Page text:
And a 5 day long weekend to work on it. No, this won’t be a diorama in a weekend project, I’m not that mad and we have other things we want to do over Easter like go for a drive in the country as it appears the announcement of a Lock-Down of some sort is coming in Ontario tomorrow, but off we go, hopefully by Monday evening I’ll feel that I’ve achieved enough to warrant posting a status update.
Kitchener 2006. The Goderich and Exeter’s mixed bag of power heading eastwards torward Toronto at the Kitchener VIA Station (No Go Trains yet back in 2006!). 3835 is a GP38AC, 4019 is a GP40, 2236 is a GP38-2
2246 is a GP40-2, and 4096 is a GP40.
Two more shots below of the back half of the four units on the train, and the two hiding in behind of the shot above (2210 is a GP38 and 2211 is a GP35).
Most of these are all still out there, though none on the Goderich and Exeter anymore!
Just a sunny almost spring day with a westbound container train, CN349 cruising downhill on the Halton Subdivision. The detector said it was going 47.1mph, which means the containers were pretty much all empty. This was my first day out railfanning in 2021 after the Stay At Home Order for Toronto was lifted, and it was a lovely sunny end of winter day.
In recent years, as I have become a more prototype focused modeller, I have been collecting kits that are now getting built for my layout. I have also been very lucky to get to know some of the amazing modellers in southern Ontario who are like minded, and who produce kits and parts who I can both buy from, but ask questions for when I run into problems. I currently have a growing collection of Pierre Oliver’s Yarmouth Model Works kits partially built on my workbench, and there are more coming my way in the future! There are currently 4 partly built boxcar kits in varying states of advancement, and one tank car kit I really need to get a start on in the collection. As with all things as you grow and advance in the hobby, you run into new challenges and things to learn. Pierre’s kits are the first ones I have built with etched brass ladders instead of plastic that are just ready to glue on. That means, a whole bunch of new challenges.
Work in progress and tools for making etched brass boxcar ladders in HO Scale.
I had, to be perfectly blunt been dreading building these ladders. I had bought “The Small Shop” photo etch bending tool last year, and its been amazing for a lot of the etched parts on resin freight cars I’d have mangled before. That said, I was dreading building the ladders, as the instructions were to make a styrene spacer with a specific size to hold the folded stiles apart while you put in the rungs. Then, obviously in response to other builders comments, back in December Pierre announced he was now selling a laser cut jig for his ladders. I had a bunch of parts ordered and I was waiting on some back-ordered stuff arriving, and I got a pleasant surprise last week when my order showed up unannounced with a boxcar kit and a bunch of detail parts, and the ladder jig!
I went out now that stores are open again, and got the right sized bolt and wingnut to hold the jig together, and this past weekend, I built my first four etched ladders for a West India Fruit American Car & Foundry (ACF) 40′ Box Car kit. I did still find it fiddly, and I managed a couple of times to CA parts to the jig, but each ladder got a bit better than the one before, and with 3 more cars worth of ladders in hand, and more kits inevitably on the way, I will get plenty of practice. For now, I am using CA as I know (ish) what I am doing. Long term, these will be an improve my soldering skills project to actually solder the rungs in, but to make sure I can keep these cars inching along on the workbench, glue it is.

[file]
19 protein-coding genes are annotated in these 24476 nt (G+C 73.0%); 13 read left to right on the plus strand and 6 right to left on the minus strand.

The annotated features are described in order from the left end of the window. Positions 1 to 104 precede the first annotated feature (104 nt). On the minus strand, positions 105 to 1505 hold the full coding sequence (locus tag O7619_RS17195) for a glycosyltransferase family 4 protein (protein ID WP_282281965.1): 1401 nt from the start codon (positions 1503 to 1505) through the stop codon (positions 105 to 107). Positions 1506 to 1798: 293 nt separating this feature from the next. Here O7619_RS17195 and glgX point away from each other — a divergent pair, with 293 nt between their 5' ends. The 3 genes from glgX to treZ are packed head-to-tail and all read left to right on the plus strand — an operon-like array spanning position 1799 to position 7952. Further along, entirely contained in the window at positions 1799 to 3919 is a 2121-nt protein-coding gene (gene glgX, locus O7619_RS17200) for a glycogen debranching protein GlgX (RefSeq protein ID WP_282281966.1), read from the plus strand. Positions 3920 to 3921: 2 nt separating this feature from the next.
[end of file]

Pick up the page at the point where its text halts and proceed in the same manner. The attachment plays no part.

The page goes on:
I won’t win any awards (if such a thing existed) for building scale ladders, but they look good to me and I am proud that I can say I built them! The missing rungs are so I can drill into the carside and install longer legged rungs once the ladders are mounted to make them stronger and less likely to break off.
I’m not quite ready to install the ladders on this kit yet, but having the jig made me switch up my order of building as I wanted to have that feeling of achievement from building the ladders. Now I am motivated to get going with the underbody details and the rest of this car so I can install the ladders, then move onto the other kits so I can build the ladders for them too. Everything adds to everything to make me a better modeller. The same applies to anyone. If you’d told me 5 years ago I’d be starting to feel even remotely comfortable about working with tiny photoetched parts, I’d have laughed at you, yet here we are and I’m looking forward to the next batch of ladders and them being even better looking!
The more things change, the more they stay the same? Compare this shot taken last weekend with the one in Tuesday Train 226 taken in 2002. No more SD-40’s, but a GP-38 and a GP-20C, CPR locos are still red, there is still a switch broom stuck in the nose grab irons.
This is CPR Train T69, a London based Local, the “Guelph Turn” departing back west after switching the yard at Guelph Junction for cars interchanging to the Southern Ontario Railway that now operates the Guelph Junction Railway for the City of Guelph. Another shot of the whole train past the crossing is below.
Classic O-Train, one of the original Bombardier Talent Train sets crosses the river at Carleton University in 2007. News came out a week or so ago that the three original 3-car sets are going to be sold for scrap as Ottawa cannot source parts and they are not inter-operable with the newer 2-car trains bought for the Trillium Line and its extensions. The shot below shows one of the sets in the cutting at the other end of the campus in 2010.